What’s the Dill, Pickle???

A European cousin to the carrot whose versatility includes being a frilly flower arrangement filler and one of the world’s favorite pickling flavors, is surprisingly easy to grow. Dill, Anethum graveolens, is a tender annual in the carrot family, Apiaceae. Although delicate looking, dill is actually a fairly cold hardy plant.

Dill is a great choice for beginning gardeners and is a popular choice because it is simple to grow and useful in the kitchen, if you just follow a few easy guidelines.

Growing Tips:

Soil: Dill isn’t particular about soil type or soil pH. It does have a tap root, so compacted soil could be a problem. Since dill can self-sow, pick a spot where it’s allowed to roam. Otherwise, be sure to harvest before it goes to seed.

When to Plant: Dill is a forgiving plant if you wait until frost is over and then plant it. This way you will avoid damage and enjoy dill until the next frost.

Sun: Too much sun can damage dill, but it still needs at least six hours a day. Dill also likes a little moisture in the air and if you’re in a very dry place, mist your dill plant from time to time.

Dill can be grown indoors or outside. If you enjoy dill year round and live where temperatures are colder in the winter, then growing it indoors during the winter months is recommended. You can always move it outside when the weather warms up but this way you will not be limited by weather conditions. If you do grow it inside in cold weather, you will need to create artificial sunlight and stake the plant so it does not fall when planted indoors.

Suggested Varieties:

  • ‘Dukat’ - A standard that is popular for its abundant leaves.
  • ‘Fernleaf’ - A dwarf variety – 18 inches -- that’s nice for containers. AAS Winner.
  • ‘Long Island Mammoth’ - The most commonly grown variety commercially. Good for both seeds and leaves.
  • ‘Mammoth’ - Tall plant, up to 36 inches, with very attractive, finely cut leaves.

When planting, place the seeds in loose soil that’s well drained with lots of organic material. Plant them about a quarter-inch deep. Cover the seeds loosely, water lightly, and place in sun. If your location is windy, cover the plants to avoid damage.

In around two weeks you will notice the dill emerging. Begin thinning the plants so they can grow to their potential. Allow around 9 inches between plants and watch them grow.

As with most herbs, dill doesn’t require frequent fertilizing. Generally a light feeding of a 5-10-5 fertilizer applied once in late spring should be adequate. Use it at the rate of 3 ounces per 10 feet of row. For dill grown outdoors in containers or indoors, use a liquid fertilizer at one half the label recommended strength every four to six weeks.

Flowering begins in about four to six weeks and that’s harvest time for dill. Use the plant and let it continue to grow as you continue to harvest. When the top flower on top turns brown, the dill is fully developed and will not produce more leaves. Trim it back and let it grow again or plant more if needed.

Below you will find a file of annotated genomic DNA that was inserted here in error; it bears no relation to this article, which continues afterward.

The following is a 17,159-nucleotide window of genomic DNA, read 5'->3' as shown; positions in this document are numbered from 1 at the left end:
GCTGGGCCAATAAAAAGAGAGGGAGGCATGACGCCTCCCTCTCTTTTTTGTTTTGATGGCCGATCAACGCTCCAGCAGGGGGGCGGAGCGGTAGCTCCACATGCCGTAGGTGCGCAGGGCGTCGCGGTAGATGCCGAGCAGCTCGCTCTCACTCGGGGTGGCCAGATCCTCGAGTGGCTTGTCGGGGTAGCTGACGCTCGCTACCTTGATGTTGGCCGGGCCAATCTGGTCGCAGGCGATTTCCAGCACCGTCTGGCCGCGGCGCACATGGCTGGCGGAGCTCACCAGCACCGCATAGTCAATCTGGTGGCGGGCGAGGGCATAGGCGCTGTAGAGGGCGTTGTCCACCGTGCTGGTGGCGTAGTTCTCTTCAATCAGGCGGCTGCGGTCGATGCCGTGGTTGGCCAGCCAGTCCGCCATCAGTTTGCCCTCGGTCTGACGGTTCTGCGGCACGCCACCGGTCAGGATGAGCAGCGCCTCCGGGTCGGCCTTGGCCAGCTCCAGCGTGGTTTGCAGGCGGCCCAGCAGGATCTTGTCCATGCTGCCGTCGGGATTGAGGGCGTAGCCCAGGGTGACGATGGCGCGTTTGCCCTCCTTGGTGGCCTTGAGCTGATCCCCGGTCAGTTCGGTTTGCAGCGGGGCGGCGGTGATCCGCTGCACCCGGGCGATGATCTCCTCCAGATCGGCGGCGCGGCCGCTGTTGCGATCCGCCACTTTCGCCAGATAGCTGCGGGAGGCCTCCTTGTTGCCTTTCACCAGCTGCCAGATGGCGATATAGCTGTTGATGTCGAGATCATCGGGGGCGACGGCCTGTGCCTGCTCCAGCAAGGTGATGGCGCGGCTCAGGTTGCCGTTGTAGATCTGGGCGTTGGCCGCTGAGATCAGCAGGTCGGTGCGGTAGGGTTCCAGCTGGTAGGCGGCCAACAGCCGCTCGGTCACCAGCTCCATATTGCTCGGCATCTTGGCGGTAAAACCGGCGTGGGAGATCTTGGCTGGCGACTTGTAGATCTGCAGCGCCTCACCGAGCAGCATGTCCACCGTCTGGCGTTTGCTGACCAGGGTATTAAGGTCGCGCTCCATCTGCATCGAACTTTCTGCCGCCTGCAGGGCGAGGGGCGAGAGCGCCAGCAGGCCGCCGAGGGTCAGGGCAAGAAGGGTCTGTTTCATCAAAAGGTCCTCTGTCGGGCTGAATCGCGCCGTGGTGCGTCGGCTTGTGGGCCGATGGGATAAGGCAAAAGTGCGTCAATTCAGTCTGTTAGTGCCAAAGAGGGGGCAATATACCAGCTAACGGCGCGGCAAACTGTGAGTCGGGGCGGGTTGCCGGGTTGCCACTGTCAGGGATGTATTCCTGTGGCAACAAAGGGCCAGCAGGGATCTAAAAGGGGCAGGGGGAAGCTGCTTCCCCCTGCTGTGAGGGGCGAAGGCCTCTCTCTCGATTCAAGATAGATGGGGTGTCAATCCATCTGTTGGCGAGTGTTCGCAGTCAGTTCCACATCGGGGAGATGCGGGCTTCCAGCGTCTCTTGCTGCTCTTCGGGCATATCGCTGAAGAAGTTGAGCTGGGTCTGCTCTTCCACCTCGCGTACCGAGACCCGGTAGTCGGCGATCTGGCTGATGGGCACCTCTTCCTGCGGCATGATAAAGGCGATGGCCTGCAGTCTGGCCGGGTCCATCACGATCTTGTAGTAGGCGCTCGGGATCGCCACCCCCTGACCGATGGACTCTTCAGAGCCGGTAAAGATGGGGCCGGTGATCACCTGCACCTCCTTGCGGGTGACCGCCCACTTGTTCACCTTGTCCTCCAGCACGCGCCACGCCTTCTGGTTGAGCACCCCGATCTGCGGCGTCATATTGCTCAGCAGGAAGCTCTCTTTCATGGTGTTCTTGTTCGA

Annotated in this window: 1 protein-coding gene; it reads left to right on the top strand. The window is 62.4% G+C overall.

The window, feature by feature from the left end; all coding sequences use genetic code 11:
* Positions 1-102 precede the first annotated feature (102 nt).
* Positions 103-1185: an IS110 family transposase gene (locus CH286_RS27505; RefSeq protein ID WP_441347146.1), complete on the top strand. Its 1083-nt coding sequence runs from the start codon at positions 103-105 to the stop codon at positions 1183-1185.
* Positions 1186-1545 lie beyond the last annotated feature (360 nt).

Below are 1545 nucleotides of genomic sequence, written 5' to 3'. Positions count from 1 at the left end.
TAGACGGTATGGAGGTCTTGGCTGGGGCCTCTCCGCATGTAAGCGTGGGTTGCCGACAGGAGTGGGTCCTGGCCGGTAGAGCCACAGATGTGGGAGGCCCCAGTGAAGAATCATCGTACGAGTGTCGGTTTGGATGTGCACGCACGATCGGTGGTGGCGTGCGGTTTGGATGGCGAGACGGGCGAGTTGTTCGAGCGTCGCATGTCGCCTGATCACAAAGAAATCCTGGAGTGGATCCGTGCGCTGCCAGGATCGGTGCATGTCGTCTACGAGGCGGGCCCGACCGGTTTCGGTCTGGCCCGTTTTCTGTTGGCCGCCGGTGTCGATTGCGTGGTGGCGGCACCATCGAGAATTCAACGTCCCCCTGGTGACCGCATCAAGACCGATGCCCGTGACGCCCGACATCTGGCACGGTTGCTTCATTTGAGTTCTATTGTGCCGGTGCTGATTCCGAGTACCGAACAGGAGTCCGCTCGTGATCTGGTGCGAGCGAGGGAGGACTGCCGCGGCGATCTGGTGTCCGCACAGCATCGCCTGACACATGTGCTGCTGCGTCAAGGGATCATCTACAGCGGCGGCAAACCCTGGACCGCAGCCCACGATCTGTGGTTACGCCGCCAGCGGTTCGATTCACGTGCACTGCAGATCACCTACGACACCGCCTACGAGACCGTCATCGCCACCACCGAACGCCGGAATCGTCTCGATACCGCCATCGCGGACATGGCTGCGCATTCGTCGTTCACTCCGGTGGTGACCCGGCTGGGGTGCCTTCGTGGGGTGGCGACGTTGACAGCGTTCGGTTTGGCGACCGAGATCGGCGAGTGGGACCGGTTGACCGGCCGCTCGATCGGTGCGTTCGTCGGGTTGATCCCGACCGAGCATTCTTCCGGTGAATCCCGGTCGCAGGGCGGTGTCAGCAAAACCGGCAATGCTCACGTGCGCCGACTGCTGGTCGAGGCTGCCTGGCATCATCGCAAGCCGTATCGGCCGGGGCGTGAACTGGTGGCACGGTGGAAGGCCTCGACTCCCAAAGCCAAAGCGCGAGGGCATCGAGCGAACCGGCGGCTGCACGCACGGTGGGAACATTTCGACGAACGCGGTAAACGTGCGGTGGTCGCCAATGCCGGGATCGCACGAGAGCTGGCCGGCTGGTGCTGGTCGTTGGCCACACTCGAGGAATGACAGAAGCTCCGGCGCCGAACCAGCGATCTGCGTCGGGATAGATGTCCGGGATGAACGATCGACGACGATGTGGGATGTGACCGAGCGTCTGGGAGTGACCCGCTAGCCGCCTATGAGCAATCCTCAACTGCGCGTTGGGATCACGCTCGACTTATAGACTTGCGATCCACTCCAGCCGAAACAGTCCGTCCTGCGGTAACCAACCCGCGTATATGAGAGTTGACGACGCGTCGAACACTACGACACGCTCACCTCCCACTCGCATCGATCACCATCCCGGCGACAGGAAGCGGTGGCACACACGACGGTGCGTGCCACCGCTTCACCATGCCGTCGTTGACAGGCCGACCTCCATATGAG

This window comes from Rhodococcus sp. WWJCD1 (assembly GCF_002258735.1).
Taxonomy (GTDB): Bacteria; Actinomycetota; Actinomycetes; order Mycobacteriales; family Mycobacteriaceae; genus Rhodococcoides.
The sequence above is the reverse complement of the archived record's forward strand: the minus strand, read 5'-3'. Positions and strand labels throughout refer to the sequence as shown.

Dill is very popular in salads, dips, and of course, pickling, but can be added for extra flavor to breads, soups and other kitchen creations. Unless dried, dill’s shelf life is short, so wait until the last minute for cooking to obtain the most flavor.

Pests & Problems:

Dill is virtually problem free. In fact, it attracts beneficial insects. Lacewings and syrphid fly adults will feed on the pollen and lay their eggs nearby. Their larvae feed on aphids.

Dill Leaf

Green dill foliage can be harvested anytime during the growing season until the umbrella-like flower clusters open. Because dill loses its flavor quickly, it is best to use it fresh as soon after picking as possible. Dill foliage can be dried by hanging the plant upside down in a warm, breezy place out of direct sunlight. Like many other herbs, much of the flavor is lost in drying, although the bright green color is usually retained.

Dill Seed

To harvest the seeds, cut the flower stalks just before seeds begin to ripen and turn a tan color. Hang the stalks upside down in a warm, well ventilated room away from direct light. Place a small paper bag up around the flower heads, fastened to the stalks. Poke a few holes in the sides of the bag for air circulation. As the seeds ripen, they will drop and collect on the bottom of the bag.

Seeds can be stored up to a year in airtight containers as long as they’re kept away from heat and bright light. Seeds must be very dry before they are stored; if any signs of moisture appear in the container shortly after storage, remove the seeds and dry them further.


For dill pickles, a whole flower head and leaves are often placed in each jar with the pickled vegetables. The head should still be green and flexible; flowers should have given way to seeds, but the seeds do not need to be fully mature.

Don’t be alarmed if you see caterpillars eating your dill. It is probably the caterpillar of the black swallowtail and dill is a favorite food of theirs, along with other members of the carrot family. The caterpillars won’t stay long. Just plant some extras to share.

The University of Arkansas System, Division of Agriculture is an equal opportunity/equal access/affirmative action institution. For more information regarding this or similar subjects please contact your local county Cooperative Extension Service. For more information you can contact your local county extension service, you can also follow Sherri Sanders on Facebook @UAEX.WhiteCountyAgriculture.

Sherri Sanders
County Extension Agent – Agriculture